Apr. 20th, 2012 05:11 pm (UTC)
Awwww! Cuddle time. That's always a nice memory to go with a specific show.
Apr. 20th, 2012 03:28 pm (UTC)
Barney Miller= Night Court on valium.
Apr. 20th, 2012 05:10 pm (UTC)
IMAO, not so much. First of all, it was very fast paced, rapid-fire joke delivery and also a lot grittier. Night Court was by far the more soporific program.
Apr. 20th, 2012 03:41 pm (UTC)
I read somewhere that cops still say it's the most real cop show. I remember it fondly, but not clearly.(except the one about the pot brownies)
My mom loves Steve Landesberg and misses him all the time.
Apr. 20th, 2012 05:09 pm (UTC)
The pot brownies was one of the single greatest episodes of any show ever. Just the way Jack Soo said "Mooshi mooshi."

When I told Hubby I was writing about Barney Miller, he immediately repeated the thing about cops saying it was the "most real." I wonder if that really is still the case.

Landesberg was a great stand-up. I'm totally with your mom. I feel
like the tradition of great intellecual comedians may have been lost, or at least moved across the pond.
Apr. 22nd, 2012 11:56 pm (UTC)
Mom, somewhat inexplicably
taught me his routine about Jewish People In The South that includes the line "y'all goin' to the synagogue, or what?" I have no idea why, as we are not Jewish(although our sense of humor may be) and technically Arizona is more West than South.Although if she and her two Jewish BFFs when I was a little kid spotted a resemblance, she's not wrong.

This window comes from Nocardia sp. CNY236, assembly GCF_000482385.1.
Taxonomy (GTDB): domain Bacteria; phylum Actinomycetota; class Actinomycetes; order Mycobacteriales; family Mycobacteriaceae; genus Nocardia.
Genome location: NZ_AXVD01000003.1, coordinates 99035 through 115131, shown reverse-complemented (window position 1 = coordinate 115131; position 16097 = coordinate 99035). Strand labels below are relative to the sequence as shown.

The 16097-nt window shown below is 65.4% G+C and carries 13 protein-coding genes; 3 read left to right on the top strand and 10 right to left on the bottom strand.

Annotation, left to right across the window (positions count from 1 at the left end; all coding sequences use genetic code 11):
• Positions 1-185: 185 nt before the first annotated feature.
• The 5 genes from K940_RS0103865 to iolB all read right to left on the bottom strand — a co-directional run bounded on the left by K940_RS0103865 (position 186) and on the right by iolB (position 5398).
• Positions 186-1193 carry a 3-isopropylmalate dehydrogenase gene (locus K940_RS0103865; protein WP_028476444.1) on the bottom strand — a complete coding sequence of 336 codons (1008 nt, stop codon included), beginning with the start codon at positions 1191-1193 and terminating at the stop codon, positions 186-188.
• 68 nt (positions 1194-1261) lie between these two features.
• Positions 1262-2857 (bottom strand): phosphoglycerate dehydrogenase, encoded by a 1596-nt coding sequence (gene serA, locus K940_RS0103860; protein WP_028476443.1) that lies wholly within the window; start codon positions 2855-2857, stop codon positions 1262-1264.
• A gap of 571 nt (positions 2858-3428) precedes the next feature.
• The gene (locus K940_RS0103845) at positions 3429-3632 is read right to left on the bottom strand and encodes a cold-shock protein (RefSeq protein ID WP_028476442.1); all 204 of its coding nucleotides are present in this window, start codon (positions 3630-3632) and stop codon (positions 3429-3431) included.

Apr. 25th, 2012 04:08 am (UTC)
Re: Mom, somewhat inexplicably
It may just be that the delivery is so hilarious as to transcend any actual relevance? (I feel that way about some of Eddie Izzard's routines as well. It doesn't matter what he's saying, but the way he says it is so perfect.)
Apr. 25th, 2012 06:33 pm (UTC)
Re: Mom, somewhat inexplicably
Probably that. Although Arizonans are always happy to have Alabama and Mississippi around to make us look better.(Although, not a ton better, pick a metric and we're usually rounding out the bottom three with them.)
Apr. 21st, 2012 01:42 am (UTC)
I watched Barney Miller with my parents too, and we all loved it. They had to explain some of the jokes to me, too. I think it was the first "edgy" show that it was deemed ok for me to watch, and it made me feel rather grown up, especially when I actually understood one of Dietrich's jokes. He was by far my fave character, although I did like Wojo too.

Edited at 2012-04-21 01:43 am (UTC)
Apr. 22nd, 2012 06:33 pm (UTC)
Never a big Wojo fan, although I'm sure it was actually great acting as it takes a smart actor be convincingly dumb. Dietrich was so great and snarky. I'd love to go back and see some of those episodes now and see how many topical references he was making and what I would pick up now that I missed then.
( 13 comments — Leave a comment )